Robotics Dreams

Mission: STS-41-B Film Type: 70mm Title: Views...

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Research in the field of robotics is rapidly progressing every day. From robots that emulate the development
of a human child to robots that can run, leap and self-stabilize, there seems to be no end in sight to what
researchers can make robots do. The average American mind runs rampant with visions about what robots can
and will do, though the common ideas are inaccurate at best. Robots have much to offer the world, particularly
when it comes to the work conducted in space.

The idea that most people have of robots and their development is heavily influenced by Hollywood and other
mainstream media. Many are certain that, if robotic research continues advancing, the world will soon be
overtaken by militant, emotionless machines seeking to rid the world of illogical meat-bags. The “Terminator”
movie series, the
video game
series, “I, Robot” and a seemingly-endless list of other media franchises portray robots and artificial
intelligences as evil, logic-driven killing machines, but this does a disservice to robotics as a whole. Most robots
currently in use are not autonomous and, in fact, require a remote human operator to function. This has been put
to great use in disaster areas, where rescue workers often cannot safely enter buildings or may be too large to fit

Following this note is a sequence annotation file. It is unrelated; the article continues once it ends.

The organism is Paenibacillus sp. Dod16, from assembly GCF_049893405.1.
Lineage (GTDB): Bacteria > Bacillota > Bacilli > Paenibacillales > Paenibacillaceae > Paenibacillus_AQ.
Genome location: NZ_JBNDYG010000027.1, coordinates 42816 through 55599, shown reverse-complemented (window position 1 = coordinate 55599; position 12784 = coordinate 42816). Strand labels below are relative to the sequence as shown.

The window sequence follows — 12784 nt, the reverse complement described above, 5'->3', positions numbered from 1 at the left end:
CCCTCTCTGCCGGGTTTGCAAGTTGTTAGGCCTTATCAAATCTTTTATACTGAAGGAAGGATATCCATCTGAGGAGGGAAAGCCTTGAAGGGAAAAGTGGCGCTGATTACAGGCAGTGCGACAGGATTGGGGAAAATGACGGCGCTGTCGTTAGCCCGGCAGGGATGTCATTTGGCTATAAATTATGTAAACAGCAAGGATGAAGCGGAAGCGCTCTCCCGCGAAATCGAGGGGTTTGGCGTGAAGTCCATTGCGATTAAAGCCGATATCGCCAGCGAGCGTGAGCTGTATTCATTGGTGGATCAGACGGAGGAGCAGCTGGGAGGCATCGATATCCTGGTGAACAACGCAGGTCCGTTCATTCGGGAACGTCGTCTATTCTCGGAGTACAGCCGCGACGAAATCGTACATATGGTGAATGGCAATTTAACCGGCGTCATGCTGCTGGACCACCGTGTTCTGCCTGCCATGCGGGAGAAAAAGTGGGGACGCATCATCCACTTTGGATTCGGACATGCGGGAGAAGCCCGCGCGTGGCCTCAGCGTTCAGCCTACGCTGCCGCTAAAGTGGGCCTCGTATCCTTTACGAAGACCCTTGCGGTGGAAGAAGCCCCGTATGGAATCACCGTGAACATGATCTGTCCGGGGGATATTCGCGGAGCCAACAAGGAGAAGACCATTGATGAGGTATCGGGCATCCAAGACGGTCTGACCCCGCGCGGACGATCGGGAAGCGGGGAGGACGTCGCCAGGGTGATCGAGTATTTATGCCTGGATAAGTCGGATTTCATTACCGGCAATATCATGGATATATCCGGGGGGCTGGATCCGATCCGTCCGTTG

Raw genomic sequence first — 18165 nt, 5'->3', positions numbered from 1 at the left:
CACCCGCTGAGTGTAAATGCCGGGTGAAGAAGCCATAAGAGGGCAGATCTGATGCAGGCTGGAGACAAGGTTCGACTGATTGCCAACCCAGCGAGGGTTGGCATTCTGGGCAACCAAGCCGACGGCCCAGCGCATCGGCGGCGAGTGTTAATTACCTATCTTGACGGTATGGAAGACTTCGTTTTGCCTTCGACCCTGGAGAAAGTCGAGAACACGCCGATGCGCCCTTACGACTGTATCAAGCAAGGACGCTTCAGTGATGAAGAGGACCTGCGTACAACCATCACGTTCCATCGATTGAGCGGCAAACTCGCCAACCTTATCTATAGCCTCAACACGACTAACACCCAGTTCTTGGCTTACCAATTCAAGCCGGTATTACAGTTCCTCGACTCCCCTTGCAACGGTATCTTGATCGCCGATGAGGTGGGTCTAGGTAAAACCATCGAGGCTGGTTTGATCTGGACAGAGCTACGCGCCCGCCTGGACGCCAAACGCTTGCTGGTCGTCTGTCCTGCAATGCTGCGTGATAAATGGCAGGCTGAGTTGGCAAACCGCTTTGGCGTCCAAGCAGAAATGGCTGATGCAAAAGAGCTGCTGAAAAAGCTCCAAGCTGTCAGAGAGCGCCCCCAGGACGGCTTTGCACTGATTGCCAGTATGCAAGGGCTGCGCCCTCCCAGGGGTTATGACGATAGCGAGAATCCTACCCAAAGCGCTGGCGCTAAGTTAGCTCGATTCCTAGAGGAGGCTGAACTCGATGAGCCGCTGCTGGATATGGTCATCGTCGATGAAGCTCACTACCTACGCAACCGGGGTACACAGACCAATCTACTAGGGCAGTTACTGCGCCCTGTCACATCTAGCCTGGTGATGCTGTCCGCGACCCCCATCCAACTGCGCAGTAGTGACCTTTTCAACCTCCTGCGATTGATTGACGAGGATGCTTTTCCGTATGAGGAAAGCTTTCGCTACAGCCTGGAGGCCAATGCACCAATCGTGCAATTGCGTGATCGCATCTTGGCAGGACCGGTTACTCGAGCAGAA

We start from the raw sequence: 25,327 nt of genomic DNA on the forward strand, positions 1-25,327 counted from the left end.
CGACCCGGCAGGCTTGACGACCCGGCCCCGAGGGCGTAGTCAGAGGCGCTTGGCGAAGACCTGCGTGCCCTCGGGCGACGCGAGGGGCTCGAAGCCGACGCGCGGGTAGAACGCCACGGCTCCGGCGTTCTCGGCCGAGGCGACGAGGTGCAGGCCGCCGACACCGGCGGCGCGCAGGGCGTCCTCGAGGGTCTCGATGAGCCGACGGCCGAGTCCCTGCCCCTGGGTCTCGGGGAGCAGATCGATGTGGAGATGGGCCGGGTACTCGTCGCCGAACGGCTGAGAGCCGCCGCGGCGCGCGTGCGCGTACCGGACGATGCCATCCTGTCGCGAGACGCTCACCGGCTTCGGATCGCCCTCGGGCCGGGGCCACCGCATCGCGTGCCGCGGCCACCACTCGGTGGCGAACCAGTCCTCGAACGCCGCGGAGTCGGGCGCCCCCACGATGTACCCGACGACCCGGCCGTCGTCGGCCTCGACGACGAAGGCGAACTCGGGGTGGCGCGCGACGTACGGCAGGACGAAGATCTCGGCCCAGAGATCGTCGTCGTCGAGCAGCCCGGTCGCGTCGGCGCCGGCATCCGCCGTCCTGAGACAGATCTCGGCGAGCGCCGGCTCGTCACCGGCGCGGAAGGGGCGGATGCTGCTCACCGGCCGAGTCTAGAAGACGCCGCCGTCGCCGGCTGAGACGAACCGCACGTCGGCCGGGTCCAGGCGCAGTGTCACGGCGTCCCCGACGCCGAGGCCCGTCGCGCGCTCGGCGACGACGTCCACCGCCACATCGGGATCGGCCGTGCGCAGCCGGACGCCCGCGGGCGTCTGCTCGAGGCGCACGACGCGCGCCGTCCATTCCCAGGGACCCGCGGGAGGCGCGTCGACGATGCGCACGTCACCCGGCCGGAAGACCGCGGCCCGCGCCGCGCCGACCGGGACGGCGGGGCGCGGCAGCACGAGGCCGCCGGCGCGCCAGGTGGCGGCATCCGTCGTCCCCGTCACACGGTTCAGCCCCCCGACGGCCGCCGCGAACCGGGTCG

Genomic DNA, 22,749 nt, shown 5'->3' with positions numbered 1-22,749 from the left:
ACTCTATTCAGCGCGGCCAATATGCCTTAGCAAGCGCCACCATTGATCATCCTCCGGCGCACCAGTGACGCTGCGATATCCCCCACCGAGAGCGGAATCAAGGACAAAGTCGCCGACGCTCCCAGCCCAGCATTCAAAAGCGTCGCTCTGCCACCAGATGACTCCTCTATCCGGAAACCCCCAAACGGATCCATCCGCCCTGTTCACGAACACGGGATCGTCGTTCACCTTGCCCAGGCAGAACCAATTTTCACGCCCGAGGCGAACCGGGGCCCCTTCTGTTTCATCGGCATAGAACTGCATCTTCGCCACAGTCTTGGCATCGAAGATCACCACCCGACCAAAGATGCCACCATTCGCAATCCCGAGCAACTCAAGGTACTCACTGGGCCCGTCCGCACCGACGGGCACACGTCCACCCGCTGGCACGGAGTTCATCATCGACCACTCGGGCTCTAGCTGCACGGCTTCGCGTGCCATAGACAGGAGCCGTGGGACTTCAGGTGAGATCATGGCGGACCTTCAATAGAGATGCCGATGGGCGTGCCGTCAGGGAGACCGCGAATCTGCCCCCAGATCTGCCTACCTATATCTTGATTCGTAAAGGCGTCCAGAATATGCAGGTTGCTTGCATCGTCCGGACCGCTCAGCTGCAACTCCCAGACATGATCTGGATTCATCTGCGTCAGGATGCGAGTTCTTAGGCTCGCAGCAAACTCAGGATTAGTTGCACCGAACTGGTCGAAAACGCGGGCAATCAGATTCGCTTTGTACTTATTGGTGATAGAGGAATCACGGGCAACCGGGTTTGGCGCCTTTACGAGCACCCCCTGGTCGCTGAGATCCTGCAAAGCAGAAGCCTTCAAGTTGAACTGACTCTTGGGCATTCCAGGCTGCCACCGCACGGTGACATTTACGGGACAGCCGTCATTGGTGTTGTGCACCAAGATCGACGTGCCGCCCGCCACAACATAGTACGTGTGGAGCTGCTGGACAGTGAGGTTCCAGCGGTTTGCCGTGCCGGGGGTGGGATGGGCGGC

under rubble. Another area in which human-operated robots are being put to use is in space, replacing astronaut
space walks.

One benefit that robots operating in space can offer is increased safety for
astronauts. Space walks, though routine, carry with them a lot of danger. Anything that goes wrong can spell
disaster, particularly since there are no medical facilities available if an astronaut is harmed. In addition to
reducing immediate danger to astronauts, if robots prevent astronauts from undertaking physically stressful
actions repeatedly, it can eliminate possible long-term health problems, reducing their reliance on
major medical insurance and keeping them
healthier, longer. Ensuring that the nation’s astronauts, the best, brightest and most physically fit the USA has to
offer, retain their health will make them available for more missions and will prove that the nation is committed
to honoring those who risk their lives for knowledge and vital research.

Though most people tend to think of “Terminator” or “I, Robot” when they consider the future of robotics,
the more likely outcome is one of increasing utility. Robots will continue performing work that would be too
dangerous for humans to perform and their usefulness in these potentially deadly situations will only increase.

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